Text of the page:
So when they say that “corporatism” won’t exist in “true capitalism”, I really have to scratch my head. What do they possibly mean? Would there not be things like oil drilling and overseas shipping in a “true free market”? Would people willfully forgo the advantages of risk pooling and economies of scale and engage in high risk and inefficient activities? Would the fundamental laws of economics somehow change?
No, the laws of economics wouldn’t change, that is why this anti-corporatism talk is such nonsense. If you have the means of production privatized with a market economy the incentives for incorporating would still be there. In fact, if you were to have an anarcho-capitalist society such an economy would have an even greater reliance on corporatism. By removing the certainty and security of government and the services it provides, you would be shifting even more risk and uncertainty onto private individuals which will create even more incentives to incorporate and pool risk. Anarcho-capitalism may be better described as anarcho-corporatism.
Now it’s true that corporations exist as legal entities recognized by the law and endowed with certain rights created by legislation. But this does not mean corporations are products of government regulation, in fact it’s just the opposite. Governments realize the advantages of corporatism, and how they would exist either way in a capitalist or socialist society, and that if one were to not recognize corporations they would be seriously harming their economies and thus the welfare of the people. Corporations existed via contracts between private individuals before governments ever made any laws about them. Governments are simply accommodating something that already exists, because they know it would be stupid to ban or inhibit them.
So there you have it, corporations form because of the law of economics, not because of the laws of governments. They provide advantages and allow people to engage in industries that would be too risky or costly to engage in otherwise. They provide many benefits to us and are the engines of our economy. Even the communists were smart enough to realize that. So if you go around saying that in a “true free market” there wouldn’t be corporations, or that capitalism and corporatism are two mutually exclusive things, you are an idiot. Of course it could be the case that you oppose corporatism on moral grounds, perhaps you don’t think people should have the right to engage in joint enterprises or that they should be prohibited from such ventures. That’s ok if you believe that, but if that’s truly what you believe you should rethink your political positions because you are certainly not a capitalist or a libertarian, or even a socialist for that matter. So the next time you hear some self-proclaimed “capitalist” lecturing about how corporatism is not true capitalism, make sure to smack that idiot upside the head and say “corporatism is capitalism, you moron”.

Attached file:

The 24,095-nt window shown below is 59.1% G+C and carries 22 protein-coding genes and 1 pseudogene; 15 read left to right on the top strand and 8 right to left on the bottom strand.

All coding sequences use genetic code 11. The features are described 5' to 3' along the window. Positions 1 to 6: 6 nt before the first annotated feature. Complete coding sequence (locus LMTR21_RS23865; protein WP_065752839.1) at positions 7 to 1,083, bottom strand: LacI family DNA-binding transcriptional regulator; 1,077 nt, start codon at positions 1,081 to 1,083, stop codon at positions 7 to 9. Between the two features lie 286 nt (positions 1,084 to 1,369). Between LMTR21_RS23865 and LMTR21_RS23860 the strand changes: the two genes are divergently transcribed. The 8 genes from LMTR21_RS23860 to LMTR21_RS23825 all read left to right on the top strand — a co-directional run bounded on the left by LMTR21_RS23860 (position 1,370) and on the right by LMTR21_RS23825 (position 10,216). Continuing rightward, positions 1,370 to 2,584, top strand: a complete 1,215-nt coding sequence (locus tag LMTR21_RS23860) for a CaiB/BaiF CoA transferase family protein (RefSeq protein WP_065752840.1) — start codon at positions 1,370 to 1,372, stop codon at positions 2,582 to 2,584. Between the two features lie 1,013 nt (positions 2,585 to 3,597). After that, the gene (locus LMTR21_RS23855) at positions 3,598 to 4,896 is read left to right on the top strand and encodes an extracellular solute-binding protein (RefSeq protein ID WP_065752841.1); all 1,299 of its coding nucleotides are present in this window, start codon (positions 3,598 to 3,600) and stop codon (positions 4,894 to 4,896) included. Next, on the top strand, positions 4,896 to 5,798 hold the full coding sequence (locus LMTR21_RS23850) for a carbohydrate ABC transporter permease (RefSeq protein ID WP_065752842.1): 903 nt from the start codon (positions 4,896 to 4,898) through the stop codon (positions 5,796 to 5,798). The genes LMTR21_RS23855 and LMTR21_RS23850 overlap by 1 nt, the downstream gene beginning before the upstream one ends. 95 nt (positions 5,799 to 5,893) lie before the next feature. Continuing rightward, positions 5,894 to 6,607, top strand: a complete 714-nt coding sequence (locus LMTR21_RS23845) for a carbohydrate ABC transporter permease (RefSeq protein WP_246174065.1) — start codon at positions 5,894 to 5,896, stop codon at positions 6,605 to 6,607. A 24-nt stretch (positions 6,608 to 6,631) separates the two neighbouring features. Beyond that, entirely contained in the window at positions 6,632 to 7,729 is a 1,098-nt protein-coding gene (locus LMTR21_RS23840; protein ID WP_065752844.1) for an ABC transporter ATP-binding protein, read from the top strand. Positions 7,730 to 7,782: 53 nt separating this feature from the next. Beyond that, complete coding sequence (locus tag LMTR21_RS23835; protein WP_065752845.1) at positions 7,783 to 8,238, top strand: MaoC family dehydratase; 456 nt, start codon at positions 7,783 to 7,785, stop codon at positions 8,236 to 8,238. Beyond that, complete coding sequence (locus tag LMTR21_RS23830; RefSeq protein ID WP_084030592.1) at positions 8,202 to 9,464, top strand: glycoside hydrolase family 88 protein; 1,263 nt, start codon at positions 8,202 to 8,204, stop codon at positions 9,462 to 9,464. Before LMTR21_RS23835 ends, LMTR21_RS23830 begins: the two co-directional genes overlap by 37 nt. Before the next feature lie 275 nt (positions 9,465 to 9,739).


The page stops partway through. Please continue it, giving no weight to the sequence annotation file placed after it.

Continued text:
Addendum: It appears that I have to insert an addendum here to clear some things up. Some people are complaining that by “corporatism” they are really complaining against the influence corporations have on government and crony capitalism, rather than the idea of corporations in and of themselves. First of all, the correct term for that kind of behavior is called corporatocracy, not corporatism. But regardless, this logic is still faulty. Corporations by their nature will be powerful and influential, they will seek to influence local authorities and have laws passed which benefit them and enable them to do business. This is part of the package of having a large enterprise that has more wealth and resources than any individual could possess. The government does not create this influence, the size of the corporation and its interests do. Even if government were removed they would find alternative means to gain influence and stifle competition. Even if government chose to back off from passing any economic legislation whatsoever corporations would still be influencing local authorities and using paid security to get their way. Such behaviors are inevitable to a degree. The worst abuses of this kind can be tampered by proper laws, but we shouldn’t expect corporations to become tame little sheep just because government refuses to listen to them or government goes away. In fact having a government which acts with no regard to their effect on existing firms is probably a bad thing as it could pass loss that ruin business opportunities. Shouldn’t a business have a right to speak up if a proposed law will hurt their enterprise? And of course if you had no government at all then there really is no way to stop a powerful corporation from doing what it wants. The point of this article is to illuminate what a corporation is and why they would form in a free market and to show that this is how capitalism is intended to work. The power and influence of the corporation are a part of that. And laissez faire and anarcho-capitalism would only increase the power and influence of corporations as government, law and lobbying are not where corporations get their power from. Unsurprisingly many people are still in denial about these basic facts.